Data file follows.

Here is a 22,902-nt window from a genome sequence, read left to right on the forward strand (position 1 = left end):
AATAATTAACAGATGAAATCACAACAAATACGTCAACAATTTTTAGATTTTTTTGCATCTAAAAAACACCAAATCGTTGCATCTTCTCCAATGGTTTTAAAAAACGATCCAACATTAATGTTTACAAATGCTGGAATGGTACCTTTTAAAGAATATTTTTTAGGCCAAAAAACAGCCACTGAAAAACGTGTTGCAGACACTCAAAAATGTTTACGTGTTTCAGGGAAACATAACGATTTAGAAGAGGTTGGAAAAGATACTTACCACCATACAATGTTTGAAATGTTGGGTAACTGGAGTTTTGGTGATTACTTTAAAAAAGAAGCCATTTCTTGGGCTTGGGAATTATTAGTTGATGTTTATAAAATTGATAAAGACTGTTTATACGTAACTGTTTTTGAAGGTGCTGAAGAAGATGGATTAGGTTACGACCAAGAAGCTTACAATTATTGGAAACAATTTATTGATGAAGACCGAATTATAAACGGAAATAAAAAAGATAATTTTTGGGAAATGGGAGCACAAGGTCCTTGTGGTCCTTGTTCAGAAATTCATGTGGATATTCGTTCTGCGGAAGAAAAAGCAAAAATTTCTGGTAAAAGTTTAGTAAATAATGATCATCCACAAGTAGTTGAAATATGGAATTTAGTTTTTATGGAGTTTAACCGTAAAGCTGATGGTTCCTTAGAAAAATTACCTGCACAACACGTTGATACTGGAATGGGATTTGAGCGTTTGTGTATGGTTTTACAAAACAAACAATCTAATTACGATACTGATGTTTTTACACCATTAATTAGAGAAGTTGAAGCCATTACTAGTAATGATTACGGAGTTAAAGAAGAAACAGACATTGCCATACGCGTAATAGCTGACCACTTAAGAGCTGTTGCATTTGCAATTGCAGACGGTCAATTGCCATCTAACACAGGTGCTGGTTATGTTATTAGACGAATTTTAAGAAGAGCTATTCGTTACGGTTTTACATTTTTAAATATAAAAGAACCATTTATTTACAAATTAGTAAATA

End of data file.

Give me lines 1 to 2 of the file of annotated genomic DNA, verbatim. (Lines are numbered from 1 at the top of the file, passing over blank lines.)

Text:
Here is a 22,902-nt window from a genome sequence, read left to right on the forward strand (position 1 = left end):
AATAATTAACAGATGAAATCACAACAAATACGTCAACAATTTTTAGATTTTTTTGCATCTAAAAAACACCAAATCGTTGCATCTTCTCCAATGGTTTTAAAAAACGATCCAACATTAATGTTTACAAATGCTGGAATGGTACCTTTTAAAGAATATTTTTTAGGCCAAAAAACAGCCACTGAAAAACGTGTTGCAGACACTCAAAAATGTTTACGTGTTTCAGGGAAACATAACGATTTAGAAGAGGTTGGAAAAGATACTTACCACCATACAATGTTTGAAATGTTGGGTAACTGGAGTTTTGGTGATTACTTTAAAAAAGAAGCCATTTCTTGGGCTTGGGAATTATTAGTTGATGTTTATAAAATTGATAAAGACTGTTTATACGTAACTGTTTTTGAAGGTGCTGAAGAAGATGGATTAGGTTACGACCAAGAAGCTTACAATTATTGGAAACAATTTATTGATGAAGACCGAATTATAAACGGAAATAAAAAAGATAATTTTTGGGAAATGGGAGCACAAGGTCCTTGTGGTCCTTGTTCAGAAATTCATGTGGATATTCGTTCTGCGGAAGAAAAAGCAAAAATTTCTGGTAAAAGTTTAGTAAATAATGATCATCCACAAGTAGTTGAAATATGGAATTTAGTTTTTATGGAGTTTAACCGTAAAGCTGATGGTTCCTTAGAAAAATTACCTGCACAACACGTTGATACTGGAATGGGATTTGAGCGTTTGTGTATGGTTTTACAAAACAAACAATCTAATTACGATACTGATGTTTTTACACCATTAATTAGAGAAGTTGAAGCCATTACTAGTAATGATTACGGAGTTAAAGAAGAAACAGACATTGCCATACGCGTAATAGCTGACCACTTAAGAGCTGTTGCATTTGCAATTGCAGACGGTCAATTGCCATCTAACACAGGTGCTGGTTATGTTATTAGACGAATTTTAAGAAGAGCTATTCGTTACGGTTTTACATTTTTAAATATAAAAGAACCATTTATTTACAAATTAGTAAATA